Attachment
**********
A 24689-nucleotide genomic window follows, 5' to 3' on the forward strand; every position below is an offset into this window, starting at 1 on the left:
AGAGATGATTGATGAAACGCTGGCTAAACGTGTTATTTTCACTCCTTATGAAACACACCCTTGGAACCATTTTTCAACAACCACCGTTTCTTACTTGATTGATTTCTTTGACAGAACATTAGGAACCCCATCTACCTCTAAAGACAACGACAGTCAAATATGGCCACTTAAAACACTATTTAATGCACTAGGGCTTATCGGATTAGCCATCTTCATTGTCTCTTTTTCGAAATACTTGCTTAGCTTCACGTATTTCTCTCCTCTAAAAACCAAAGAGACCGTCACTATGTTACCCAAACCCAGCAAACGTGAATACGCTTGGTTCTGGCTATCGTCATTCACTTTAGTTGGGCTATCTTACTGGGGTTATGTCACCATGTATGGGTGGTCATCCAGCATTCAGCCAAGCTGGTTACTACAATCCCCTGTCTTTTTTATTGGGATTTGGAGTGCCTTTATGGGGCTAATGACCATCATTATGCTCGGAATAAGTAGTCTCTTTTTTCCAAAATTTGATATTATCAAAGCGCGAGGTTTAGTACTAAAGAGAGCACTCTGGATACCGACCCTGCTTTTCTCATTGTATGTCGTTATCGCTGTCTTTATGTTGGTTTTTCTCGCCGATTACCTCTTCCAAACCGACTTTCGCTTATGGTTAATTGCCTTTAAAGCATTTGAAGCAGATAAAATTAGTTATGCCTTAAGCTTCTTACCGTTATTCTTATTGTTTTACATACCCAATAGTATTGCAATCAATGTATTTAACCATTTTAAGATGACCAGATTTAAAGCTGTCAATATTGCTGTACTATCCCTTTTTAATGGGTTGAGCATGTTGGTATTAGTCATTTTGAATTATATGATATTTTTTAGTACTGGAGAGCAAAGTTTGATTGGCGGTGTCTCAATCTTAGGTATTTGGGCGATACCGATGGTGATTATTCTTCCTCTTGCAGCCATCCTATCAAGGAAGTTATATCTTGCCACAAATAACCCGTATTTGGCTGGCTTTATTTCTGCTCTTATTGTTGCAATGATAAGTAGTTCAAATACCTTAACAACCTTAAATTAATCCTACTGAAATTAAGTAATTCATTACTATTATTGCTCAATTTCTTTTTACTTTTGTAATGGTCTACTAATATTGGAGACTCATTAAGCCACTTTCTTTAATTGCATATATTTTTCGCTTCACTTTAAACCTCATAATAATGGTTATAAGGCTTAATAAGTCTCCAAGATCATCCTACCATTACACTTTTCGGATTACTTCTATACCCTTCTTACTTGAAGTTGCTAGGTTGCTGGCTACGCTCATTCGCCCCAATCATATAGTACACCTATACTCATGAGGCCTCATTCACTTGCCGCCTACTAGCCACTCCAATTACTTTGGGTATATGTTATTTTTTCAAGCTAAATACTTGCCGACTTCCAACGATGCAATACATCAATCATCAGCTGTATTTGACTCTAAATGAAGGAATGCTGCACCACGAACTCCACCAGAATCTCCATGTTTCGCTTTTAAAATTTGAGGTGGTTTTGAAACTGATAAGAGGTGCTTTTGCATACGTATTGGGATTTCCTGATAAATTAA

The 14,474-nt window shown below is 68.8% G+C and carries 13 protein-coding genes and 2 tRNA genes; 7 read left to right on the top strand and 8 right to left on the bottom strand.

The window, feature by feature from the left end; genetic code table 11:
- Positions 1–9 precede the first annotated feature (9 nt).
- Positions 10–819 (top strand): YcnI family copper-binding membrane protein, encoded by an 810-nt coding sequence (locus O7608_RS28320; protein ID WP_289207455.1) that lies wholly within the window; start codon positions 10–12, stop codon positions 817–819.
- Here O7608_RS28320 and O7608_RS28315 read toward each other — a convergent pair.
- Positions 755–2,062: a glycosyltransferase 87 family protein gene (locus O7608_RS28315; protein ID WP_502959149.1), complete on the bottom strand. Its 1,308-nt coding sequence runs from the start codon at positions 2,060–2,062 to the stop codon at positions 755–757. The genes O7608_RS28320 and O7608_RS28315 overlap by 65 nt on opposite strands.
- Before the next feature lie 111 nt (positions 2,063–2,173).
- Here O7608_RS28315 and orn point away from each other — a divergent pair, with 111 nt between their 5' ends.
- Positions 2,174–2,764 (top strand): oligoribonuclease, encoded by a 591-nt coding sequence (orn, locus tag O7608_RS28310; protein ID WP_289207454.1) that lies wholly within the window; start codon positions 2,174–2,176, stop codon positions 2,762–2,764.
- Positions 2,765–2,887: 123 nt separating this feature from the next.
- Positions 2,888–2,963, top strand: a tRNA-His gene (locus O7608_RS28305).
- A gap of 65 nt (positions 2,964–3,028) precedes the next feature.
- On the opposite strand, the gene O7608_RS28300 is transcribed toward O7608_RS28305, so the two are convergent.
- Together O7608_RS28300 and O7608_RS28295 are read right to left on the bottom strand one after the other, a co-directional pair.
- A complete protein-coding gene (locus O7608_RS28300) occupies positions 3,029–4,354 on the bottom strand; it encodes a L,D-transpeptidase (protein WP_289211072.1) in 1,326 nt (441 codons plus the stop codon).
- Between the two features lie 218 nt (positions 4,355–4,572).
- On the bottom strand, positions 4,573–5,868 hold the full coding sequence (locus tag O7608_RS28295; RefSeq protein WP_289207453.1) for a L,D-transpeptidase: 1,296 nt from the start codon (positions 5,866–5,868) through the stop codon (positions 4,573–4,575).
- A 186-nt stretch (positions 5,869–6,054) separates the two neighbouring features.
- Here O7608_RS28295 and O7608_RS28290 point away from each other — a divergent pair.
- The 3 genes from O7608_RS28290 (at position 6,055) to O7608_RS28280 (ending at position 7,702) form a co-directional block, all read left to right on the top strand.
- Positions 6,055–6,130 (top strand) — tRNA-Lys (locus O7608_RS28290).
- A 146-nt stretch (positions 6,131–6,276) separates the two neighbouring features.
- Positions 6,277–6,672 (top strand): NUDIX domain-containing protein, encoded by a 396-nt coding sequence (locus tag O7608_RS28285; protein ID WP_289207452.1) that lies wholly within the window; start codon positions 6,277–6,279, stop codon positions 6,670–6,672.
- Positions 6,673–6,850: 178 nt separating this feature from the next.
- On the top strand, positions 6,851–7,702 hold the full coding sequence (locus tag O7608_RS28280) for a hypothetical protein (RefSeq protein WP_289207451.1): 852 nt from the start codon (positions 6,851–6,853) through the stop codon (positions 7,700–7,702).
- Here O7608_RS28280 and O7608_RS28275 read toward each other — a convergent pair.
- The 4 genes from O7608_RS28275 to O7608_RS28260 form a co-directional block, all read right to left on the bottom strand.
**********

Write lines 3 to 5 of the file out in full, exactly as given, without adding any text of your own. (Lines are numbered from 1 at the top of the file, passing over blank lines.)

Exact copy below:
The 14,474-nt window shown below is 68.8% G+C and carries 13 protein-coding genes and 2 tRNA genes; 7 read left to right on the top strand and 8 right to left on the bottom strand.

The window, feature by feature from the left end; genetic code table 11:
- Positions 1–9 precede the first annotated feature (9 nt).